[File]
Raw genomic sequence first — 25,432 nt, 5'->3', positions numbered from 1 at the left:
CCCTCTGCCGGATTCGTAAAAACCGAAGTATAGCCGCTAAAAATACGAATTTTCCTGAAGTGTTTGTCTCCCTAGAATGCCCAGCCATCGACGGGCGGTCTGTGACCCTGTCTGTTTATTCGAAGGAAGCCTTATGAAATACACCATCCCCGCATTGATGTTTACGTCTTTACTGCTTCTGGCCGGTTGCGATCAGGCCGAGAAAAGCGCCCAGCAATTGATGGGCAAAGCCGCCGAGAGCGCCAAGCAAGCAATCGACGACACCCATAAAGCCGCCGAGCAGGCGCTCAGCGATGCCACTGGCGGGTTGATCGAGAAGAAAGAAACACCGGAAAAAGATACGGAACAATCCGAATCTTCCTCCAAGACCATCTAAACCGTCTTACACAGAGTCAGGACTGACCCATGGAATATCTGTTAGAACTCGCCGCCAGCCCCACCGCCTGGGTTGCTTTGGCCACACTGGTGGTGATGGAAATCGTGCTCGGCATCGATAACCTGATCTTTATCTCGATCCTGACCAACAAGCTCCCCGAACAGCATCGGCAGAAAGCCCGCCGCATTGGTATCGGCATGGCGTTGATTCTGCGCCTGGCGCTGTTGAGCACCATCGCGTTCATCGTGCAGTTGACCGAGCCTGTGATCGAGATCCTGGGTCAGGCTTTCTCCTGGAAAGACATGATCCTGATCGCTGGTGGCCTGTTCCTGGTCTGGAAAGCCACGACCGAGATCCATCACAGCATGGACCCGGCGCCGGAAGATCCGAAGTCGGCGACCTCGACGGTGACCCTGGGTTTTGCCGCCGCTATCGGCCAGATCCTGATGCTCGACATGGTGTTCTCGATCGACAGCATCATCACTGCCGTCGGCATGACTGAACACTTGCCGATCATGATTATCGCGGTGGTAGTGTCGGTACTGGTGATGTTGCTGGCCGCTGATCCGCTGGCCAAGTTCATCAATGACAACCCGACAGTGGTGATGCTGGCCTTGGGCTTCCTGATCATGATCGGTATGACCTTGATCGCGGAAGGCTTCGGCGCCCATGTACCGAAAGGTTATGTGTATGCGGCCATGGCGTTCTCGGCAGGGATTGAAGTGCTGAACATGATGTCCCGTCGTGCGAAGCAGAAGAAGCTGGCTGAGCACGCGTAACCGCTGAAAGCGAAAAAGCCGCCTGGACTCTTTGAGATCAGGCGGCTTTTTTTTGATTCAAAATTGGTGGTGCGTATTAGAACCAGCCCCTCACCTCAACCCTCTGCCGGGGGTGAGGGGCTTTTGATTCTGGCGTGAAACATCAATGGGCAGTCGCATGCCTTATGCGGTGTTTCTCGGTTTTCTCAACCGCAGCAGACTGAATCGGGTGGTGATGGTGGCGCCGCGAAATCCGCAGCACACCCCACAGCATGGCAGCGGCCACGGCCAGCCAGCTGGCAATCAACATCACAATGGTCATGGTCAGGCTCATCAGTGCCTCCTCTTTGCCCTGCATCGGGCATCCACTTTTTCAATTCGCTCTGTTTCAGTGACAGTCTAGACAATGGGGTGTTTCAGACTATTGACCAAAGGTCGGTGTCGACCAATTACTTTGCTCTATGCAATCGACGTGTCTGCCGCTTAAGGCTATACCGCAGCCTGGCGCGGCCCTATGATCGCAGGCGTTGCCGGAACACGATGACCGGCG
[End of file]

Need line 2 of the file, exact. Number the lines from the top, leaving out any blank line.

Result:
CCCTCTGCCGGATTCGTAAAAACCGAAGTATAGCCGCTAAAAATACGAATTTTCCTGAAGTGTTTGTCTCCCTAGAATGCCCAGCCATCGACGGGCGGTCTGTGACCCTGTCTGTTTATTCGAAGGAAGCCTTATGAAATACACCATCCCCGCATTGATGTTTACGTCTTTACTGCTTCTGGCCGGTTGCGATCAGGCCGAGAAAAGCGCCCAGCAATTGATGGGCAAAGCCGCCGAGAGCGCCAAGCAAGCAATCGACGACACCCATAAAGCCGCCGAGCAGGCGCTCAGCGATGCCACTGGCGGGTTGATCGAGAAGAAAGAAACACCGGAAAAAGATACGGAACAATCCGAATCTTCCTCCAAGACCATCTAAACCGTCTTACACAGAGTCAGGACTGACCCATGGAATATCTGTTAGAACTCGCCGCCAGCCCCACCGCCTGGGTTGCTTTGGCCACACTGGTGGTGATGGAAATCGTGCTCGGCATCGATAACCTGATCTTTATCTCGATCCTGACCAACAAGCTCCCCGAACAGCATCGGCAGAAAGCCCGCCGCATTGGTATCGGCATGGCGTTGATTCTGCGCCTGGCGCTGTTGAGCACCATCGCGTTCATCGTGCAGTTGACCGAGCCTGTGATCGAGATCCTGGGTCAGGCTTTCTCCTGGAAAGACATGATCCTGATCGCTGGTGGCCTGTTCCTGGTCTGGAAAGCCACGACCGAGATCCATCACAGCATGGACCCGGCGCCGGAAGATCCGAAGTCGGCGACCTCGACGGTGACCCTGGGTTTTGCCGCCGCTATCGGCCAGATCCTGATGCTCGACATGGTGTTCTCGATCGACAGCATCATCACTGCCGTCGGCATGACTGAACACTTGCCGATCATGATTATCGCGGTGGTAGTGTCGGTACTGGTGATGTTGCTGGCCGCTGATCCGCTGGCCAAGTTCATCAATGACAACCCGACAGTGGTGATGCTGGCCTTGGGCTTCCTGATCATGATCGGTATGACCTTGATCGCGGAAGGCTTCGGCGCCCATGTACCGAAAGGTTATGTGTATGCGGCCATGGCGTTCTCGGCAGGGATTGAAGTGCTGAACATGATGTCCCGTCGTGCGAAGCAGAAGAAGCTGGCTGAGCACGCGTAACCGCTGAAAGCGAAAAAGCCGCCTGGACTCTTTGAGATCAGGCGGCTTTTTTTTGATTCAAAATTGGTGGTGCGTATTAGAACCAGCCCCTCACCTCAACCCTCTGCCGGGGGTGAGGGGCTTTTGATTCTGGCGTGAAACATCAATGGGCAGTCGCATGCCTTATGCGGTGTTTCTCGGTTTTCTCAACCGCAGCAGACTGAATCGGGTGGTGATGGTGGCGCCGCGAAATCCGCAGCACACCCCACAGCATGGCAGCGGCCACGGCCAGCCAGCTGGCAATCAACATCACAATGGTCATGGTCAGGCTCATCAGTGCCTCCTCTTTGCCCTGCATCGGGCATCCACTTTTTCAATTCGCTCTGTTTCAGTGACAGTCTAGACAATGGGGTGTTTCAGACTATTGACCAAAGGTCGGTGTCGACCAATTACTTTGCTCTATGCAATCGACGTGTCTGCCGCTTAAGGCTATACCGCAGCCTGGCGCGGCCCTATGATCGCAGGCGTTGCCGGAACACGATGACCGGCG